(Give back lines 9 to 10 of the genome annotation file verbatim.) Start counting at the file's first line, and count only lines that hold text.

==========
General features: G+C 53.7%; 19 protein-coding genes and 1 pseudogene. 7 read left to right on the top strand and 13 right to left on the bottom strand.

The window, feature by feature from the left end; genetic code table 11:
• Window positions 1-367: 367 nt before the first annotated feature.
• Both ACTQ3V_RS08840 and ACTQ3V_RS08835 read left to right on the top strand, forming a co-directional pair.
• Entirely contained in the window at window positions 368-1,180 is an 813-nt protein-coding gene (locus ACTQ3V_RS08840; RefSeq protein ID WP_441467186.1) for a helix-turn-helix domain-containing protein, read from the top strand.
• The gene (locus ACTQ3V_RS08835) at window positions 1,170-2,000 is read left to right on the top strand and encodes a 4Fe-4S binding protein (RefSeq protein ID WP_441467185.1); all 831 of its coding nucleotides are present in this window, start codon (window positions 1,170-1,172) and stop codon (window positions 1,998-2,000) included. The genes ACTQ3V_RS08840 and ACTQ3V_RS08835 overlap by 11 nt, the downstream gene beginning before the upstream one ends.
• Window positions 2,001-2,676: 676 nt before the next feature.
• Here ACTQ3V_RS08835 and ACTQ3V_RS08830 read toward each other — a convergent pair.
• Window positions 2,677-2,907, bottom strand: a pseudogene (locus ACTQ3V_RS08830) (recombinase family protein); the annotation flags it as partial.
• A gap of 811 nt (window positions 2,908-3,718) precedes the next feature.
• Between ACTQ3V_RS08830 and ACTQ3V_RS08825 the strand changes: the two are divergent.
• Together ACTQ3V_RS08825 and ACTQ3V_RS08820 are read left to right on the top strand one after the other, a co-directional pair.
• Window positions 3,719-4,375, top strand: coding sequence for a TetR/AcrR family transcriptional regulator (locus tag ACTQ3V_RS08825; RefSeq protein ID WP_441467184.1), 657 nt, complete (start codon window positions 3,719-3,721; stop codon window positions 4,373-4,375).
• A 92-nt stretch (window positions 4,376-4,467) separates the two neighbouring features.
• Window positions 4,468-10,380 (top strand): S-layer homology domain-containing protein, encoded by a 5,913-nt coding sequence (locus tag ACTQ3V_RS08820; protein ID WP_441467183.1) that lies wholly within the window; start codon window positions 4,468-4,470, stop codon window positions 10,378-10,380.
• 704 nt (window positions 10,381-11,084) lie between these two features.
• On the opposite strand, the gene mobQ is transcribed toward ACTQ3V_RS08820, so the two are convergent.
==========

• Window positions 2,677-2,907, bottom strand: a pseudogene (locus ACTQ3V_RS08830) (recombinase family protein); the annotation flags it as partial.
• A gap of 811 nt (window positions 2,908-3,718) precedes the next feature.